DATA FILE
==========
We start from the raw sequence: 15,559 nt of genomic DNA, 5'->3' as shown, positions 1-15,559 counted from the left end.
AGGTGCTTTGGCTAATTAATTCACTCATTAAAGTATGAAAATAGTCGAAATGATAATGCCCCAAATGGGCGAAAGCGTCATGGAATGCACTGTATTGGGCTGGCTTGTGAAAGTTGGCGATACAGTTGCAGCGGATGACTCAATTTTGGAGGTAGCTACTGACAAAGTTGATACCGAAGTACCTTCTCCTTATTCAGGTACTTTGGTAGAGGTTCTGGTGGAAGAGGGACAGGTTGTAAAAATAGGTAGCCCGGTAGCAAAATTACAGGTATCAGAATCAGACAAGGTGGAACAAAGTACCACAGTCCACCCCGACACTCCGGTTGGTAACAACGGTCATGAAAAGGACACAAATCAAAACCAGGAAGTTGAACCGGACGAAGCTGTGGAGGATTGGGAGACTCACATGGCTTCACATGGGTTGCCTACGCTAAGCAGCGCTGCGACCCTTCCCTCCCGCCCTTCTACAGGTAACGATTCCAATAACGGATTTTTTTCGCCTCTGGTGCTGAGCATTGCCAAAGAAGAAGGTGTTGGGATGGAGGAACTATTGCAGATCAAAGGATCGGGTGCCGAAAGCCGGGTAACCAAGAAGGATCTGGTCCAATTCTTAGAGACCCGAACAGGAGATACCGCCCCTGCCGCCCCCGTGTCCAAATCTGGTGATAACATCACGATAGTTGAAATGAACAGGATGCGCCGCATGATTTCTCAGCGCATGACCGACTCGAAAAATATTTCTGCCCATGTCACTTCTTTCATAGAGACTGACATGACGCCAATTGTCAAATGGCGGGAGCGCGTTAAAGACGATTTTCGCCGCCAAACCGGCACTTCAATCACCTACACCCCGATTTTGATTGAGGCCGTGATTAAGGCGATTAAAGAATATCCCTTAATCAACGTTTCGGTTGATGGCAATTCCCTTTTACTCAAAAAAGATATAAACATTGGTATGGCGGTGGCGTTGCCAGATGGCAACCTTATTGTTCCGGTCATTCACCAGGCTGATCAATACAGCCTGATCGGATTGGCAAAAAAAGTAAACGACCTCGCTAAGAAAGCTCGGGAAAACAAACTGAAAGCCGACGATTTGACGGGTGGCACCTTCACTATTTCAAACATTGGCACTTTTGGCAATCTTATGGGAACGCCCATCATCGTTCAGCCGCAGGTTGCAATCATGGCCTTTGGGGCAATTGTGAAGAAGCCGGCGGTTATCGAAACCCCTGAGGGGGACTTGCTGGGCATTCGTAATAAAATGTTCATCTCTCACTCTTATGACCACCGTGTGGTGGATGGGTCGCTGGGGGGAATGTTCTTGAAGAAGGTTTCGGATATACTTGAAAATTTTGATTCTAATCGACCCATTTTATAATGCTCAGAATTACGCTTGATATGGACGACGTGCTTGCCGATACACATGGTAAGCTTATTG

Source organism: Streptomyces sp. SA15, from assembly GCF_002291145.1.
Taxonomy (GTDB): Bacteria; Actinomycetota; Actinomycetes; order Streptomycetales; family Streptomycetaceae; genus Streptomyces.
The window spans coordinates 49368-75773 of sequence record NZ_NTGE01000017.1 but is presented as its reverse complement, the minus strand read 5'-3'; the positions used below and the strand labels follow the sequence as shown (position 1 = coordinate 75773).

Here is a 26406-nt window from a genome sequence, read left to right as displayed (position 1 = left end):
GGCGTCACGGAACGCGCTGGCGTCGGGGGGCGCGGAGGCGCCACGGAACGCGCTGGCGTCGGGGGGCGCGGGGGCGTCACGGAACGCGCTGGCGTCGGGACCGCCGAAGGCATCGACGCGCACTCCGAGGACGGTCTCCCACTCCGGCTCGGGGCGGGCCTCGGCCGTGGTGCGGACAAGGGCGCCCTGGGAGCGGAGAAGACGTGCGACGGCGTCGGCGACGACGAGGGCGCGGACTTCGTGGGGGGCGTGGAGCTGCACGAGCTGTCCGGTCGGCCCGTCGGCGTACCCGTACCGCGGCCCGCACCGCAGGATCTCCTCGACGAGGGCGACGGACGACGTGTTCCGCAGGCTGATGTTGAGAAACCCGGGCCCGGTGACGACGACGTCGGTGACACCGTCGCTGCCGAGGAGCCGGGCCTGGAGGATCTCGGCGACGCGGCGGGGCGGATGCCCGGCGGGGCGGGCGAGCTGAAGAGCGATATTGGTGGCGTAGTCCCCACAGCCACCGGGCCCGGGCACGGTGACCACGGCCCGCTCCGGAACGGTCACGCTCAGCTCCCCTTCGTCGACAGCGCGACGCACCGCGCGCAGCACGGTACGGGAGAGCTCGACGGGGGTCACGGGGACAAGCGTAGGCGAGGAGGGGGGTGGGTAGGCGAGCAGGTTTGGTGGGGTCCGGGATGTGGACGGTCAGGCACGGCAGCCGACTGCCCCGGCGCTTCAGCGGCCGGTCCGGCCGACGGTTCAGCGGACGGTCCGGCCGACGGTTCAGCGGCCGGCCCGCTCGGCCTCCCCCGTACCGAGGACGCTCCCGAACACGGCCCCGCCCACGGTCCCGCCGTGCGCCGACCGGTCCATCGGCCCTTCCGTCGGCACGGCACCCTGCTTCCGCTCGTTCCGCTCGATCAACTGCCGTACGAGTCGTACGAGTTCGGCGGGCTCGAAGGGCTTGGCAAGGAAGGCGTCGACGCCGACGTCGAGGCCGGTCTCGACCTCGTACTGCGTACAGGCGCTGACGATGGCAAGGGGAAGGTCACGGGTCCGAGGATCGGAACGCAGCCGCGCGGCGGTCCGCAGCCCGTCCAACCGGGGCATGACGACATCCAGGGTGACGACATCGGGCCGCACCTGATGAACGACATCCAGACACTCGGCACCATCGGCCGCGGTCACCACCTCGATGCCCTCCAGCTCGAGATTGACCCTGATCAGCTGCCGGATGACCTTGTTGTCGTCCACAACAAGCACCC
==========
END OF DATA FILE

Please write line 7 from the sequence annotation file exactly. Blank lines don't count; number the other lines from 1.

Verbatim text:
GGCGTCACGGAACGCGCTGGCGTCGGGGGGCGCGGAGGCGCCACGGAACGCGCTGGCGTCGGGGGGCGCGGGGGCGTCACGGAACGCGCTGGCGTCGGGACCGCCGAAGGCATCGACGCGCACTCCGAGGACGGTCTCCCACTCCGGCTCGGGGCGGGCCTCGGCCGTGGTGCGGACAAGGGCGCCCTGGGAGCGGAGAAGACGTGCGACGGCGTCGGCGACGACGAGGGCGCGGACTTCGTGGGGGGCGTGGAGCTGCACGAGCTGTCCGGTCGGCCCGTCGGCGTACCCGTACCGCGGCCCGCACCGCAGGATCTCCTCGACGAGGGCGACGGACGACGTGTTCCGCAGGCTGATGTTGAGAAACCCGGGCCCGGTGACGACGACGTCGGTGACACCGTCGCTGCCGAGGAGCCGGGCCTGGAGGATCTCGGCGACGCGGCGGGGCGGATGCCCGGCGGGGCGGGCGAGCTGAAGAGCGATATTGGTGGCGTAGTCCCCACAGCCACCGGGCCCGGGCACGGTGACCACGGCCCGCTCCGGAACGGTCACGCTCAGCTCCCCTTCGTCGACAGCGCGACGCACCGCGCGCAGCACGGTACGGGAGAGCTCGACGGGGGTCACGGGGACAAGCGTAGGCGAGGAGGGGGGTGGGTAGGCGAGCAGGTTTGGTGGGGTCCGGGATGTGGACGGTCAGGCACGGCAGCCGACTGCCCCGGCGCTTCAGCGGCCGGTCCGGCCGACGGTTCAGCGGACGGTCCGGCCGACGGTTCAGCGGCCGGCCCGCTCGGCCTCCCCCGTACCGAGGACGCTCCCGAACACGGCCCCGCCCACGGTCCCGCCGTGCGCCGACCGGTCCATCGGCCCTTCCGTCGGCACGGCACCCTGCTTCCGCTCGTTCCGCTCGATCAACTGCCGTACGAGTCGTACGAGTTCGGCGGGCTCGAAGGGCTTGGCAAGGAAGGCGTCGACGCCGACGTCGAGGCCGGTCTCGACCTCGTACTGCGTACAGGCGCTGACGATGGCAAGGGGAAGGTCACGGGTCCGAGGATCGGAACGCAGCCGCGCGGCGGTCCGCAGCCCGTCCAACCGGGGCATGACGACATCCAGGGTGACGACATCGGGCCGCACCTGATGAACGACATCCAGACACTCGGCACCATCGGCCGCGGTCACCACCTCGATGCCCTCCAGCTCGAGATTGACCCTGATCAGCTGCCGGATGACCTTGTTGTCGTCCACAACAAGCACCC